Computer Security and the Era of Discount Terrorism
December 22, 2014 by Bill Rosenthal

Welcome to a new era in computer security: the era of discount terrorism. The traditional definition of terrorism is acts of violence intended to create fear, perpetrated for political, religious, or ideological reasons and without regard for the safety of non-combatants. The penetration of Sony's network may not have been violent, but it certainly meets the other criteria of the definition. 

The perps who staged the attack are criminals, but what they did is an innovation in the terrorism industry. They have found a way to create the disruptive fear that is the goal of terrorism without the cost of bombs, machine guns, or box cutters. In doing so, they mounted the most catastrophic data breach in history. They have published troves of embarrassing messages and contracts and claim to be in possession of password files, asset inventories, network maps, financial documents, and work product. Furthermore, the perps seem to be so in control of this conflict that all they had to do was threaten the physical safety of movie-goers to the film, The Interview. Theater chains began canceling engagements for the movie. Sony has now withdrawn the film, which is a financial disaster for the beleaguered company.

In October, I made three recommendations for protecting your organization’s data:

1)     Create a culture of security in your organization.

2)     Provide general training in security so all your employees know the difference between legitimate and illegitimate activity.

3)     Provide advanced training for the employees tasked with data security so they can take a proactive role in protecting your information assets.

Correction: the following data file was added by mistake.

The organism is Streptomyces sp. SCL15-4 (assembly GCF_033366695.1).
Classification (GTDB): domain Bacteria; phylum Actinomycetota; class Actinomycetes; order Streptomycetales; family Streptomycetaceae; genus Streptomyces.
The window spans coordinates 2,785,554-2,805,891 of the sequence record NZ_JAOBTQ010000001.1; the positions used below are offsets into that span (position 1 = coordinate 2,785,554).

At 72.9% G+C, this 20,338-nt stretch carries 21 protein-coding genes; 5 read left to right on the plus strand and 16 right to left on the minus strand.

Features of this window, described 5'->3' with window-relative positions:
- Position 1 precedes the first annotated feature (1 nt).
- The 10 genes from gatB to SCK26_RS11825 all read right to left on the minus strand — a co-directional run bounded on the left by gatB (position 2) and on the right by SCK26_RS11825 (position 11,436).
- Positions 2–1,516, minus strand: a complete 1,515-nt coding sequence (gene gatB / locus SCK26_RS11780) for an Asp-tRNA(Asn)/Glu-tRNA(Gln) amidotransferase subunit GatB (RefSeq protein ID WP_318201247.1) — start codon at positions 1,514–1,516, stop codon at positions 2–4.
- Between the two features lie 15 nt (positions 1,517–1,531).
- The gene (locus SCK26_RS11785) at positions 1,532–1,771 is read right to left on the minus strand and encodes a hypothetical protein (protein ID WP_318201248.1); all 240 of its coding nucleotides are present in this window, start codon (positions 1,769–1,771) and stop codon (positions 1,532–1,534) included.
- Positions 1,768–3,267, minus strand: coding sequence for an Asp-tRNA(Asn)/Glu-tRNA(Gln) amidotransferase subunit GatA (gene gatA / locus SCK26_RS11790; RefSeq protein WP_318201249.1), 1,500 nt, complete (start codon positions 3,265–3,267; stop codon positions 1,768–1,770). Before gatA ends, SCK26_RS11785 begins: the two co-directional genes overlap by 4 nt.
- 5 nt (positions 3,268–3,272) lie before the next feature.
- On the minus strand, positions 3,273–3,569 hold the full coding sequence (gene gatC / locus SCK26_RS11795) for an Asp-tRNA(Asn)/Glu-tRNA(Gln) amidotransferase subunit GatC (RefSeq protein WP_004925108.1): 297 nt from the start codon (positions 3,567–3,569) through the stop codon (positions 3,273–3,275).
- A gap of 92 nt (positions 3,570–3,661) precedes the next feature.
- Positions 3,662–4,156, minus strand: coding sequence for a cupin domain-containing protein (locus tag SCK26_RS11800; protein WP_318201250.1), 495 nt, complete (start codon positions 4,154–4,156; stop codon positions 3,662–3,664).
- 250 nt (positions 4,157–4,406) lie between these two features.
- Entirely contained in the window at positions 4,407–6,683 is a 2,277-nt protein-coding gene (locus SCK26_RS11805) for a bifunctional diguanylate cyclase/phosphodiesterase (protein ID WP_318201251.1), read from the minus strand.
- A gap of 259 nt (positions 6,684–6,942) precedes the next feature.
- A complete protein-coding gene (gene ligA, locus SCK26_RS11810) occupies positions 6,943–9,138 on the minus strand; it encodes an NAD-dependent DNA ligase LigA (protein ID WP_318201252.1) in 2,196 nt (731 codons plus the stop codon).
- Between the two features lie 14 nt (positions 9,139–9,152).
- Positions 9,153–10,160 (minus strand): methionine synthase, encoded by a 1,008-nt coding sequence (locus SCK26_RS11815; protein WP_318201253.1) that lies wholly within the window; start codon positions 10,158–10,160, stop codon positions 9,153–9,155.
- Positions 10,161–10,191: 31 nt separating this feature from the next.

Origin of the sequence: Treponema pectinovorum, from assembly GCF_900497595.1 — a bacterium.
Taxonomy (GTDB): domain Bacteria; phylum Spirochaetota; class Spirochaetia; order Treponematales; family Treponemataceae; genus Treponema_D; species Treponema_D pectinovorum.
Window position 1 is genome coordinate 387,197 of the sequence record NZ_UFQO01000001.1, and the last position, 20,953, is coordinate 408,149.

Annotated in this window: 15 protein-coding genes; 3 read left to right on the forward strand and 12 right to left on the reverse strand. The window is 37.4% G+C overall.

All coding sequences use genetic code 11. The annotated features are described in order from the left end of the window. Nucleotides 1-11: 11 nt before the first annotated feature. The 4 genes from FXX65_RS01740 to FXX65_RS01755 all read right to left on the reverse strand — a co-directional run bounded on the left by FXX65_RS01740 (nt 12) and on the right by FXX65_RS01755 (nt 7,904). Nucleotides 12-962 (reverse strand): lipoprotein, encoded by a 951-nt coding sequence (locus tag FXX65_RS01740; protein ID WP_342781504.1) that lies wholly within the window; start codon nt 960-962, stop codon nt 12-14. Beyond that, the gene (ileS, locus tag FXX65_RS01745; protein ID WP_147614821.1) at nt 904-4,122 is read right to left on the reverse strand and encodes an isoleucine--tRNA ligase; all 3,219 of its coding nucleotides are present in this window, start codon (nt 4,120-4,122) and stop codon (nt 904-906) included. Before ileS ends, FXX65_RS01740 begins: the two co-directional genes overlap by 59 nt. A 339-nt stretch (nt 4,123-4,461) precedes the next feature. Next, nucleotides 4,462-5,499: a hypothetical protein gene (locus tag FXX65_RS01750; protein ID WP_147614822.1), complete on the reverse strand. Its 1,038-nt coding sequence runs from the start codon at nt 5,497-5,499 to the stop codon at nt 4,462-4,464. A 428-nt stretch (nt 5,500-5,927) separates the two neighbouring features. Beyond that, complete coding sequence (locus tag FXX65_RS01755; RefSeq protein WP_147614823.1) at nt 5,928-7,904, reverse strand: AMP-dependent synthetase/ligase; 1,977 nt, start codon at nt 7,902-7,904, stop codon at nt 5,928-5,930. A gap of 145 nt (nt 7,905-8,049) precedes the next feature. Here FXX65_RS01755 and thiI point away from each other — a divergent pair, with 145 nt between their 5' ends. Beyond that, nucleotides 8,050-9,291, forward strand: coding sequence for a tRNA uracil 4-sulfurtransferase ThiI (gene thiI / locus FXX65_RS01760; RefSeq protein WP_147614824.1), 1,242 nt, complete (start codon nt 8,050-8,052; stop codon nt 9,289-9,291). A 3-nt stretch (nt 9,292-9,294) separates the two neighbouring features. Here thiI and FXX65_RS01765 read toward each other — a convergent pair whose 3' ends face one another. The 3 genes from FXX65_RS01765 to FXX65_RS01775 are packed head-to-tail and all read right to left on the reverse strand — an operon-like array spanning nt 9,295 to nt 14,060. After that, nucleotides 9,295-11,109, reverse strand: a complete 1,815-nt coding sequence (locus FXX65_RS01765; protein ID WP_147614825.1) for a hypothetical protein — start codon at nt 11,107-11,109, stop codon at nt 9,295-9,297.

And while I like to believe that training is the answer to most organizational problems, I have to admit that it may not have helped poor Sony very much. A spokesperson claiming to represent the GOP (“Guardians of Peace”) claimed they were helped by someone on the inside. There are no training programs to teach loyalty. The best you can do is hire carefully and manage with integrity to minimize employee alienation. And those steps may not even help. A report from the Associated Press says federal investigators believe there’s a connection between this breach and North Korea. This is pure speculation on my part, but if the Sony GOP collaborator was planted there by a foreign government, cyber security is going to become increasingly difficult in the future and may even require new national policies.

So where does that leave us? We’ll have to wait and see about national policies, and we will all have to continue to hire carefully and to create cultures of openness that hinder duplicity. But there is still a role for training. Your users still need to be savvy about protecting organizational data, and the employees charged with your data security still need to be on the cutting edge. You might even say now more than ever, because the orcs won’t give up, and they are ready to take advantage of any distraction. Get employees the training they need to recognize security risks and actively protect company assets. Consider giving employees the chance to gain cybersecurity certification with the Logical Operations Securing Cisco Networks with Threat Detection and Analysis (SCYBER) Training Curriculum. It may be a new era in terrorism, but you don’t have to take it lying down.